Passive voice is something that people are often on the fence about. Kind of like the Oxford comma (don't get me started), but it has a very specific failing when it comes to writing, so I find myself wanting to talk about it with you all.
Passive voice is when the action happens on the subject instead of the subject doing the action. One of the biggest ways that you'll find passive voice in a sentence is when said sentence starts with a gerund.
I know, my English teacher's cap is on. Sorry!
Gerund is basically a verb with an "ing" ending utilized like a noun. If you find an "ing" word at the beginning of a sentence, it has become a gerund and is in passive voice 99.99 percent of the time. Yes, just like anything in English, there are always exceptions.
Example: Walking to the store, I saw my friend Jim.
This is passive voice. The action is happening TO the subject instead of the subject doing the action. The reason this is frowned upon in writing is that it's just weak. Characters and actions need confident, precise actions. No, this is not one of those things that you can kind of get away with if you're careful. Passive voice just makes your writing come out wishy-washy and weak. Avoid it at all costs and break yourself of the habit as soon as possible.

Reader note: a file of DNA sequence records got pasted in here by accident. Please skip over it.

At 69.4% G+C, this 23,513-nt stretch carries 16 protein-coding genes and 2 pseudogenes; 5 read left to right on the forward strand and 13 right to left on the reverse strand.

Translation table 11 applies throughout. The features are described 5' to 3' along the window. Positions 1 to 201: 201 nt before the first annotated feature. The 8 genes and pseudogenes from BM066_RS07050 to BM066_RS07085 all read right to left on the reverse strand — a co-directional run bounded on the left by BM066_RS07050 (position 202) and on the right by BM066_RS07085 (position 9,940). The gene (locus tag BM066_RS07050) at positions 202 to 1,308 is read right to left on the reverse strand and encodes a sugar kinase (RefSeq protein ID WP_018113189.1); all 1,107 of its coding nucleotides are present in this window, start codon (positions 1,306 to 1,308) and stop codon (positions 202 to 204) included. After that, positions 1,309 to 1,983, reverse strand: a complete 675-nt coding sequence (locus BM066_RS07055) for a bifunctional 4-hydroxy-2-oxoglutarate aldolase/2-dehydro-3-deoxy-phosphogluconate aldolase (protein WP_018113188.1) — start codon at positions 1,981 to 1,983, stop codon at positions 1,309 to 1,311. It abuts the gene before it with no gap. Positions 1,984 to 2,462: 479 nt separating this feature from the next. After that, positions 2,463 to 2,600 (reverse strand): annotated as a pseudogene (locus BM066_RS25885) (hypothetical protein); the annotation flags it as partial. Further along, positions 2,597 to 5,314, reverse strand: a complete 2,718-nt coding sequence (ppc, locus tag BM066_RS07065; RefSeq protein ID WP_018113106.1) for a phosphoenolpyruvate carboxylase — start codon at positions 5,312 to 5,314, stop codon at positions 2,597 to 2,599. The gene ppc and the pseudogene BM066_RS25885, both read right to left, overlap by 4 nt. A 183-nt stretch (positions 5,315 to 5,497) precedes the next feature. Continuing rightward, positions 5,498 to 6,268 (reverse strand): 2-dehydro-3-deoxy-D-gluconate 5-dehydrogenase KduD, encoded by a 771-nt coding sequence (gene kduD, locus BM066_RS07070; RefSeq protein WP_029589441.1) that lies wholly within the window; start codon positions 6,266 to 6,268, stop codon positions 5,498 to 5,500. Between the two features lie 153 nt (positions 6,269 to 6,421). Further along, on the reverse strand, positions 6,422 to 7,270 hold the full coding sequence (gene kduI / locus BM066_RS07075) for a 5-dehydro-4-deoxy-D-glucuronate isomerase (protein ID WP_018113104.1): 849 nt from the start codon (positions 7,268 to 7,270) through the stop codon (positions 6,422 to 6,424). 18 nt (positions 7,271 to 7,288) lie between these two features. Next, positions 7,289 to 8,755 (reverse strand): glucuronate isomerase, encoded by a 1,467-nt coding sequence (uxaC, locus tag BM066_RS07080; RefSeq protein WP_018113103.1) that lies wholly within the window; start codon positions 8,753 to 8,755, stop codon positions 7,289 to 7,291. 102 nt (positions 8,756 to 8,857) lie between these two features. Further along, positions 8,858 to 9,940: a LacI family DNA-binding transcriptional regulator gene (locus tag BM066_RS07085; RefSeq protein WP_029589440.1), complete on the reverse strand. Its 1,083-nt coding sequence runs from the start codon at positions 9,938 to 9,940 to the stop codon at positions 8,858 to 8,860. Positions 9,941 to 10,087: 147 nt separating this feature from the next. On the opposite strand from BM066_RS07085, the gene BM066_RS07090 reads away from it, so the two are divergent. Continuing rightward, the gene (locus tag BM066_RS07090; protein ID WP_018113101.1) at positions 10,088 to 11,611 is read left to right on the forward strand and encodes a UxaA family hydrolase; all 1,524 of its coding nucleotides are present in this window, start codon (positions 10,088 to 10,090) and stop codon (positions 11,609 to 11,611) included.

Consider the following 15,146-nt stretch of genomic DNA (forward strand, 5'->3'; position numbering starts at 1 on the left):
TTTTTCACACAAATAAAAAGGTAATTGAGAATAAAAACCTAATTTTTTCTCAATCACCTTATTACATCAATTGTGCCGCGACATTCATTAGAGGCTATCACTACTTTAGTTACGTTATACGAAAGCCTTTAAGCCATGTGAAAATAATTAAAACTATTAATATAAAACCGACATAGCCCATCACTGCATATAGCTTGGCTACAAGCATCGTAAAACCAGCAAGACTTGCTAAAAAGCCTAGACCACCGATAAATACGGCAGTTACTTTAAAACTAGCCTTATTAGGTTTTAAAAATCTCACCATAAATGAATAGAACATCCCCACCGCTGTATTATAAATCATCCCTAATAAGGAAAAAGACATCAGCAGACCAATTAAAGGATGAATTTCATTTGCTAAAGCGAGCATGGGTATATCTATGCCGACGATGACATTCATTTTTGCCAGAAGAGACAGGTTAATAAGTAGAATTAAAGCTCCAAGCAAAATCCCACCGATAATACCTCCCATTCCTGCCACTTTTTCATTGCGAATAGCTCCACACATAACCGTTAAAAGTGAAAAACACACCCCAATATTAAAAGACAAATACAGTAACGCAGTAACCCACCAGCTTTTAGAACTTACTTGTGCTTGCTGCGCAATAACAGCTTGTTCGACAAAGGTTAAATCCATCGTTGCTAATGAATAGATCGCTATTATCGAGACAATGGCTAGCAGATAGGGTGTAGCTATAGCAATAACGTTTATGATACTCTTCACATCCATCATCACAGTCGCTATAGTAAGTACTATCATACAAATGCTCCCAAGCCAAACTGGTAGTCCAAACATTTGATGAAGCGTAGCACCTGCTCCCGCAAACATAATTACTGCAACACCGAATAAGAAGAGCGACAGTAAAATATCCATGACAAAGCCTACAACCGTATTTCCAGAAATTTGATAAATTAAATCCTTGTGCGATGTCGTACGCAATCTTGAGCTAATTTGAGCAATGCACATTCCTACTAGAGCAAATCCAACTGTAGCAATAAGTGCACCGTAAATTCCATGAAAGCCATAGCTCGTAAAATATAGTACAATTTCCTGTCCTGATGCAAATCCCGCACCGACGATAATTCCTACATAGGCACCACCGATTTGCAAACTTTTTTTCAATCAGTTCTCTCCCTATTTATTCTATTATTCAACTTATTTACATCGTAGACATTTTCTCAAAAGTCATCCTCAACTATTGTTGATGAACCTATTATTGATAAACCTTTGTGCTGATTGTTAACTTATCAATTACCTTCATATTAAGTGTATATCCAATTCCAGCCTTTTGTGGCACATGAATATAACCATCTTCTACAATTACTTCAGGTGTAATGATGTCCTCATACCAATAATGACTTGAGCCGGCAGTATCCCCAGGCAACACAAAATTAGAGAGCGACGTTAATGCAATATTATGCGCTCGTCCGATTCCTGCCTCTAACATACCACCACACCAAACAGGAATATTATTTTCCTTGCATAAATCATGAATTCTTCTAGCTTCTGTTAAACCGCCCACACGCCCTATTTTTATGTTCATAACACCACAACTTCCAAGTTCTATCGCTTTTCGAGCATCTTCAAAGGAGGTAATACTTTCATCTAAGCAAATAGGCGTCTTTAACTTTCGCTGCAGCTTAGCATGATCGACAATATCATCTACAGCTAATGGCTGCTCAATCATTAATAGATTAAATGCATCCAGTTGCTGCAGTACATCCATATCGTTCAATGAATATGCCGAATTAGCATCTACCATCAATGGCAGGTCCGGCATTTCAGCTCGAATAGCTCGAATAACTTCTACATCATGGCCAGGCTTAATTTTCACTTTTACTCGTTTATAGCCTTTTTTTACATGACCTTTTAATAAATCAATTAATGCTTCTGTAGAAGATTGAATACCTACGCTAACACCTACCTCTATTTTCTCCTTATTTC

Non-passive voice example: I was walking to the story and saw my friend Jim.
In this example, the subject is clearly doing the action and it is more precise. This example is the right way to go. If you do the first, passive approach, your writing will get beat up by every editor you ever meet. You will be in creative writing classes filled with people who tear apart your writing. Passive voice is a painful way to die.
Why do I harp on this? I still struggle with passive voice at times -- at least in first drafts. I didn't learn NOT to writing in passive voice until after writing my first novel-length work. I honestly didn't even know what passive voice was. When someone would try to explain it, I didn't get it or understand why it was so bad. I learned a very hard lesson in pushing myself away from writing in passive voice. Passive voice makes your writing appear immature and uncertain which is definitely not what you want to come across as. It's kind of like learning the proper articles to use or when to use contractions and when to avoid them: you just have to progress as a writer and hone your craft. I know this post will raise the hackles on some of you and you'll want to argue, but take a long look at your writing and realize that subjects doing the action over action being done to the subject will create more powerful writing. This is one of the ways to put your best foot forward in writing and show maturity.
Tomorrow maybe we'll talk about handling criticism. :)